Medicinal cannabis or ‘medical marijuana’ is the term used to refer to all forms of cannabis used in the treatment of medical conditions or disease symptoms. It is different to recreational cannabis where people use cannabis to get ‘high’.
The cannabis plant
The cannabis plant (Cannabis sativa) has a long history of human use – for medicine, food, fibre, rope, in ancient religious ceremonies and for recreational use. The cannabis plant contains chemicals called cannabinoids which are naturally occurring compounds with a wide range of therapeutic properties. Well over 100 cannabinoids have been identified. The two main cannabinoids found in the cannabis plant are tetrahydrocannabinol (THC) and cannabidiol (CBD). THC is psychoactive and gives the euphoric effects that recreational drug users expect, however, THC also has many potential therapeutic benefits. CBD has little to no psychoactive properties and is better known for its medicinal benefits.
The human body has its own cannabinoid chemicals called endocannabinoids. These chemicals have effects on pain, mood, inflammation and anxiety. There are many receptors for these chemicals in major organs like the brain, skin and liver and these are what respond to medicinal cannabinoids. Medicinal cannabis interacts with these receptors to cause health benefits.
Benefits of medicinal cannabis
Medical research has shown medicinal cannabis to have the ability to decrease pain and inflammation, increase appetite, decrease nausea, enhance the feeling of wellbeing and help with psychoactive disorders. It is widely used internationally in pain, palliative care and oncology settings because of these therapeutic benefits. In New Zealand medicinal cannabis is most commonly prescribed for pain, sleep, mental health conditions, nausea and vomiting from chemotherapy and for neurological conditions such as epilepsy and multiple sclerosis.
Medicinal Cannabis Scheme
In New Zealand the Misuse of Drugs (Medicinal Cannabis) Regulations came into force on 1 April 2020 and the Medicinal Cannabis Scheme was introduced. The Scheme lifted the regulatory barrier to prescribing medicinal cannabis. It aims to improve patient access to medicinal cannabis products. Before the legislation change it was rare for a medical practitioner to prescribe medicinal cannabis. Now, it can be prescribed by any doctor for any medical condition, within the doctor’s scope of practice. As it is a prescription medicine, sourcing medicinal cannabis online or by other means without a prescription is illegal. Medicinal cannabis medicines are not subsidised and are considered high-cost medicines.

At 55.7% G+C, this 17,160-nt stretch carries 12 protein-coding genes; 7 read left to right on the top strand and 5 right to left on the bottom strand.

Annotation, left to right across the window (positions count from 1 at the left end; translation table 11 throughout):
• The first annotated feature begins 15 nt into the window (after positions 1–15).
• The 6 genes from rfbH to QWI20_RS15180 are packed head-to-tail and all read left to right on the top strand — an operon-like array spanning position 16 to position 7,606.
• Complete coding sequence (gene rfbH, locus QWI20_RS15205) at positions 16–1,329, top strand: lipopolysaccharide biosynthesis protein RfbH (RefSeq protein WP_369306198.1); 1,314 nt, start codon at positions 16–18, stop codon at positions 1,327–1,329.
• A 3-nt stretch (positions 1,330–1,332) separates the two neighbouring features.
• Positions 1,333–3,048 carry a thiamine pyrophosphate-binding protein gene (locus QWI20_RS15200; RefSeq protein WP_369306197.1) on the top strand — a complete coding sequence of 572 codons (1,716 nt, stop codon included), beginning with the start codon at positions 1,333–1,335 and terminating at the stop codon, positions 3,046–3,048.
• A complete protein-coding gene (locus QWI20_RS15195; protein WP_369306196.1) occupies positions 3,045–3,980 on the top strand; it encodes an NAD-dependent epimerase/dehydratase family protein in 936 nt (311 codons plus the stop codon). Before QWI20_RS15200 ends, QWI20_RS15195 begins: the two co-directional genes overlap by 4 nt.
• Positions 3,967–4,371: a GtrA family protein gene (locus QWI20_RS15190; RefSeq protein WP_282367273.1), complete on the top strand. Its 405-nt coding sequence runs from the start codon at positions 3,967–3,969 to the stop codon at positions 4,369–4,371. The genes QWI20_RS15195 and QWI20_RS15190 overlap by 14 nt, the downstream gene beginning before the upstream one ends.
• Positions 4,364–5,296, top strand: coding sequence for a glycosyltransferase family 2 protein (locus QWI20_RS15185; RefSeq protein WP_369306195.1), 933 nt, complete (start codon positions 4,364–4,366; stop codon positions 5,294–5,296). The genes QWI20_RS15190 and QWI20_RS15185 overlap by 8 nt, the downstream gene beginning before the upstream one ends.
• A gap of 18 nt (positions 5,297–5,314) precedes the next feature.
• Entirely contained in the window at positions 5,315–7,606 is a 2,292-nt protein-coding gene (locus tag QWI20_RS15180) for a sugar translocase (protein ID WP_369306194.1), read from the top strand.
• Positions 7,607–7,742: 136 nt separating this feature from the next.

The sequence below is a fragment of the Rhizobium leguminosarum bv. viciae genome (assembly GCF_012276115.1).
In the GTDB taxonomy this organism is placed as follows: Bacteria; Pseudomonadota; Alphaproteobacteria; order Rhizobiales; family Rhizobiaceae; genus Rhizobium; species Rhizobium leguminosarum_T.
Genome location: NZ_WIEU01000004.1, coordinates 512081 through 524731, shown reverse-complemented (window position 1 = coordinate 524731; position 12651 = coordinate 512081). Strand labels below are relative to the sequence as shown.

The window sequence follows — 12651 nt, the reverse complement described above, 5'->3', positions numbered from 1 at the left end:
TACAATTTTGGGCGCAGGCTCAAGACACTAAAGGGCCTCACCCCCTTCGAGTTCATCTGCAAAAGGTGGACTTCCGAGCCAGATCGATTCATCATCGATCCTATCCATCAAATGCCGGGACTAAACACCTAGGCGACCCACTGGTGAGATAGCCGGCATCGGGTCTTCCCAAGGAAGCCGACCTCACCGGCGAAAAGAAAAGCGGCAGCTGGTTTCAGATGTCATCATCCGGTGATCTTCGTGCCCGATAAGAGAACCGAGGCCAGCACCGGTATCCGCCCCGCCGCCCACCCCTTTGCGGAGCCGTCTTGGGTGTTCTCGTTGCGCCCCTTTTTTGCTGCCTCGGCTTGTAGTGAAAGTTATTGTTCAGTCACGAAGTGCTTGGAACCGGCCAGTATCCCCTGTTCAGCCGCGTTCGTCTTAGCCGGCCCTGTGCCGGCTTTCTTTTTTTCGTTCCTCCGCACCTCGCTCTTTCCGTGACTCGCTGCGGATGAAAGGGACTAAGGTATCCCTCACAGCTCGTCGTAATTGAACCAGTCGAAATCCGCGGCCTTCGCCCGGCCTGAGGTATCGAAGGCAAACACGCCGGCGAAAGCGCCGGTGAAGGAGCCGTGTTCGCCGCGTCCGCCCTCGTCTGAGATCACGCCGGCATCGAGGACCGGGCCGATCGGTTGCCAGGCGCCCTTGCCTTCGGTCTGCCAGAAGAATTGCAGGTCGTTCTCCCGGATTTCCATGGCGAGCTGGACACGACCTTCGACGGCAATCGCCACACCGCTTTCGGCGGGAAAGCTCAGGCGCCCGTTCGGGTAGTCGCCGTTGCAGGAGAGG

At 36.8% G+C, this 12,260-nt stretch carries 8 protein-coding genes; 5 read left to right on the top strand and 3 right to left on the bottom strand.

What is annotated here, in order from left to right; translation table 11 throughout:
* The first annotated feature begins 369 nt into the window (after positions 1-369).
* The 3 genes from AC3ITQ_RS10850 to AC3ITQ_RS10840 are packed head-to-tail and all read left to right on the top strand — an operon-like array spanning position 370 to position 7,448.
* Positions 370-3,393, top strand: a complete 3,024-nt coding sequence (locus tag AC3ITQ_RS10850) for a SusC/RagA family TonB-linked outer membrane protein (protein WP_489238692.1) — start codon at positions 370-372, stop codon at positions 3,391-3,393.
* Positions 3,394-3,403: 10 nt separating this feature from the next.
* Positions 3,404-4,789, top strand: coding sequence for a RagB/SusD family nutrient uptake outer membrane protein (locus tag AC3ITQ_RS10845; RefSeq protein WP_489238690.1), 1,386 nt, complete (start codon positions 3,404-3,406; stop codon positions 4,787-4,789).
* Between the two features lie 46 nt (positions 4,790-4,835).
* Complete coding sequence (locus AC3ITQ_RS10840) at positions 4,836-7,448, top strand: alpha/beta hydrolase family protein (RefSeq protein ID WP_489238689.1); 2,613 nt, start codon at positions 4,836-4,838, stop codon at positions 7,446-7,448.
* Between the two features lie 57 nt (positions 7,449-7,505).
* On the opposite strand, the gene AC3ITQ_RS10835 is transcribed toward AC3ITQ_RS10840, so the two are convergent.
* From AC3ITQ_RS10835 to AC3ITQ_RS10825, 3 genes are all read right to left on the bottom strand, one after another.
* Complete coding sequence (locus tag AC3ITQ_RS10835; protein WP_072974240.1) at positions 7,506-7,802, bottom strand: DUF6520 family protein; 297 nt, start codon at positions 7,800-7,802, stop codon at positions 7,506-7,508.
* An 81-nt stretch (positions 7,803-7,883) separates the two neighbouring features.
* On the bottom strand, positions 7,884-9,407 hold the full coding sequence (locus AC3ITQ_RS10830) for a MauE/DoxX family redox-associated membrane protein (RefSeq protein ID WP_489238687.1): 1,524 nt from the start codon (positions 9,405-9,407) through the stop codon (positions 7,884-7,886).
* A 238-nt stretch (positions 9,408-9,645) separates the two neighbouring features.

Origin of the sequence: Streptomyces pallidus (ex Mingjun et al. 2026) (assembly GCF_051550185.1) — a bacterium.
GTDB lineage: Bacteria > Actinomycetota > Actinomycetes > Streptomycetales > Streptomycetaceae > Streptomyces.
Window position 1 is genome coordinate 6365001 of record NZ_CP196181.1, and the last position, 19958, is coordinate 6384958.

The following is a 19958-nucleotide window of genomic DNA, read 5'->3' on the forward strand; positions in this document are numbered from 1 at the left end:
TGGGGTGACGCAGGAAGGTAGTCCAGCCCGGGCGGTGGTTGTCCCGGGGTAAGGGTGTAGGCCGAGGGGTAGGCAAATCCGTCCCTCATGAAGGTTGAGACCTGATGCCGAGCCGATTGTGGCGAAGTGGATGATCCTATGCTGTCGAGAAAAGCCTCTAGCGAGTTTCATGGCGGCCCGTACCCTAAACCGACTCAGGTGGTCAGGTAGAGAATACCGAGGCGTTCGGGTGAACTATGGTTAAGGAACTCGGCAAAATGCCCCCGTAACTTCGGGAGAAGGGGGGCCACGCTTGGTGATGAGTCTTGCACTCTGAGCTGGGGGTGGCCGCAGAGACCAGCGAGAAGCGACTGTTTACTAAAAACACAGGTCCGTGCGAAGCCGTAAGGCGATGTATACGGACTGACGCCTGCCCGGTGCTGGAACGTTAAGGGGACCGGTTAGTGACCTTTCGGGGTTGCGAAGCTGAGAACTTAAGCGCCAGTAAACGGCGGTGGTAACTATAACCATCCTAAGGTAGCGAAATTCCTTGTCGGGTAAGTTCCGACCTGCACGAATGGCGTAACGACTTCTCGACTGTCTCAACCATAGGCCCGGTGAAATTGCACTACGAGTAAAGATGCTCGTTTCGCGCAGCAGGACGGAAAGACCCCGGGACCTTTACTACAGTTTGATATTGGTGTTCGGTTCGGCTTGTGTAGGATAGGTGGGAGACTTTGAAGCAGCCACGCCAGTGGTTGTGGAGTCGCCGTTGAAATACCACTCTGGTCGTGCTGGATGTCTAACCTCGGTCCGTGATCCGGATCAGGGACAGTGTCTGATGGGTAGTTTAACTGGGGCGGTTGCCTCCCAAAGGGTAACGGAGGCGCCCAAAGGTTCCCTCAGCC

Medicinal cannabis products are only available on prescription if certain conditions have been met. A product either has to be approved by Medsafe as a medicine after being assessed for safety and efficacy. The Medsafe approval process analyses pharmacological data and the results of clinical trials in humans. Alternatively, the product has to be verified against a set of minimum quality standards that are set by the Ministry of Health. Meeting these standards gives assurance that the product has been manufactured to Good Manufacturing Practice (GMP), and meets standards to prevent contamination and adulteration. So far, there has only been one pharmaceutical grade cannabis medicine approved by Medsafe. This medicine has been approved for add on treatment of multiple sclerosis, for patients with moderate to severe spasticity.
Medicinal cannabis is generally considered safe and is well tolerated by most people. Research shows there is little risk of dependence.
Like most medicines, there are interactions to be aware of between other medicines such as warfarin, opioids and certain antihistamines. Most common side effects are excessive sleepiness, diarrhoea and fatigue or weakness. Medicinal cannabis products with a high THC content can cause postural hypotension leading to falls or anxiety, and other cardiac events.
There is a growing range of conditions that medicinal cannabis can be used for, and an increasing amount of research showing its value in therapeutic use.
Emerging evidence indicates that medicinal cannabis may be useful for both osteoarthritis and rheumatoid arthritis, migraines, muscle tension, joint pain, depression and chronic pruritis associated with contact dermatitis, eczema and psoriasis. The list of conditions will continue to increase as cannabis is more widely studied and medical practitioners prescribe it more.
Your GP and pharmacist are important sources of information regarding the use of medicinal cannabis. It is very important to remember that medicinal cannabis is not a first-line treatment for any medical condition. Established medical treatments will always be considered first as a treatment option, however, there is great potential for medicinal cannabis to be trialed where other treatments may not have worked.
This blog provides general information and discussion about medicine, health and related subjects. The information contained in the blog and in any linked materials, are not intended nor implied to be a substitute for professional medical advice.